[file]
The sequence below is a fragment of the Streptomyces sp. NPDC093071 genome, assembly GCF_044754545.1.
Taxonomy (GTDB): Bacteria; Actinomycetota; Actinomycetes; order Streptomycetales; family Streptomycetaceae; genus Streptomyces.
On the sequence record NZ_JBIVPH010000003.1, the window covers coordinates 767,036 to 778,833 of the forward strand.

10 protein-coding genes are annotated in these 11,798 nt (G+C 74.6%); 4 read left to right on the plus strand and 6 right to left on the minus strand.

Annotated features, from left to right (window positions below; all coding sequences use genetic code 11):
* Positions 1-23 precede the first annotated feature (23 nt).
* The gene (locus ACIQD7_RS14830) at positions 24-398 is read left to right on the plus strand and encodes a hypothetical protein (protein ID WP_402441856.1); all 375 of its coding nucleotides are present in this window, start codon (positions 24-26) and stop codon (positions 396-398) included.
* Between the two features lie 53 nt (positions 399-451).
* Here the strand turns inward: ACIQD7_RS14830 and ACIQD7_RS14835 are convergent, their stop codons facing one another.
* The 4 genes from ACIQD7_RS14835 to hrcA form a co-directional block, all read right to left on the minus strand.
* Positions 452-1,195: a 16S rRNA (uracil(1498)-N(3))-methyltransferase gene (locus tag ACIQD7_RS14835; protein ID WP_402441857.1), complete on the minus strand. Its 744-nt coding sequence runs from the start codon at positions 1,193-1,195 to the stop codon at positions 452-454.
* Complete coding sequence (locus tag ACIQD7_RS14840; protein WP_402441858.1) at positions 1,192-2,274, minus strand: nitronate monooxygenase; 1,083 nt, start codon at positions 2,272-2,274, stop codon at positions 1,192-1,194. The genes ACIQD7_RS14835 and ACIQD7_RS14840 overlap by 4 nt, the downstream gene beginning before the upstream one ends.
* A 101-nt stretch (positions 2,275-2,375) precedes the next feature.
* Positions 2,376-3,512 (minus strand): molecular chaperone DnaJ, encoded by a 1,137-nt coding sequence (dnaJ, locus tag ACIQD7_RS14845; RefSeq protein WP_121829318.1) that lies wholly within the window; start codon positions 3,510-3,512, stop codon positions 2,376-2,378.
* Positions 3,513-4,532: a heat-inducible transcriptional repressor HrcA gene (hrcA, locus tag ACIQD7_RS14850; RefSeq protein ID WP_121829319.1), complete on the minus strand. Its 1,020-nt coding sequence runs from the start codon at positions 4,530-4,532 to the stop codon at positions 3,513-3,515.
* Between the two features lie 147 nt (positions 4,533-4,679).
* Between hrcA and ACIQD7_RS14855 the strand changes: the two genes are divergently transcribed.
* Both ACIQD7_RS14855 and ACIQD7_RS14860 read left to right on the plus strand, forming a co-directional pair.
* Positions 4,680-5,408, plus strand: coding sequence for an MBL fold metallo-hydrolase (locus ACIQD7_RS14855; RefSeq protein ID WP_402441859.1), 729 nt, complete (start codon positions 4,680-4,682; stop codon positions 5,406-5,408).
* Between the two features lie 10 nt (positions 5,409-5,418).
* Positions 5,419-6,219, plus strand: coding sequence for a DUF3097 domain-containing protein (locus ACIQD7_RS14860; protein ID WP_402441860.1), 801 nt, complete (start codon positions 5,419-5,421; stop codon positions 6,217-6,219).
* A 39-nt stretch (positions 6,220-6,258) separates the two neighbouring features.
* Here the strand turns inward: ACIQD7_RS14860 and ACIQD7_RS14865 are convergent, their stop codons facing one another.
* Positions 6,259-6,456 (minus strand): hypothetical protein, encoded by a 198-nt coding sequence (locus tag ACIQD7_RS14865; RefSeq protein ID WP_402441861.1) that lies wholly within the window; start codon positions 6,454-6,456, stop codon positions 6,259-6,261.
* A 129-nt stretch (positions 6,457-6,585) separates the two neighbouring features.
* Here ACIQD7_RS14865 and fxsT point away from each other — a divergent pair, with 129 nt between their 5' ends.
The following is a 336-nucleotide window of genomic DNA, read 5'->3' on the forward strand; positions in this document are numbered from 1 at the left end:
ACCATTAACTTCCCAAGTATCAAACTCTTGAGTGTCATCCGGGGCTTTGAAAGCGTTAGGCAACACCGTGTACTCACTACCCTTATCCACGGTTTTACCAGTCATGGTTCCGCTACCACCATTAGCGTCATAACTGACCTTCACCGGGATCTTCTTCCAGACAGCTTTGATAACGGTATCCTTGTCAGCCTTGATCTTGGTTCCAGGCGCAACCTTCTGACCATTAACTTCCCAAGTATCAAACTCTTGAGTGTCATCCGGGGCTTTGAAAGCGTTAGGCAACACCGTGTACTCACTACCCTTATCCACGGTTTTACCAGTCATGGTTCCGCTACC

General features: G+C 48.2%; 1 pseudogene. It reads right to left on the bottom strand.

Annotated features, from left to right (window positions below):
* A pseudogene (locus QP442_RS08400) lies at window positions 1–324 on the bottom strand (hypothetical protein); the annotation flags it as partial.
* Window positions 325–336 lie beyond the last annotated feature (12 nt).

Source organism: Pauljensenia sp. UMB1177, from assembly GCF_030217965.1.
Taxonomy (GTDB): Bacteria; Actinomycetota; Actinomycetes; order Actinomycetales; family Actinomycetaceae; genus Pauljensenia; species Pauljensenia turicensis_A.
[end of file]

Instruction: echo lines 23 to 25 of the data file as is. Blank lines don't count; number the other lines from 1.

* Here the strand turns inward: ACIQD7_RS14860 and ACIQD7_RS14865 are convergent, their stop codons facing one another.
* Positions 6,259-6,456 (minus strand): hypothetical protein, encoded by a 198-nt coding sequence (locus tag ACIQD7_RS14865; RefSeq protein ID WP_402441861.1) that lies wholly within the window; start codon positions 6,454-6,456, stop codon positions 6,259-6,261.
* A 129-nt stretch (positions 6,457-6,585) separates the two neighbouring features.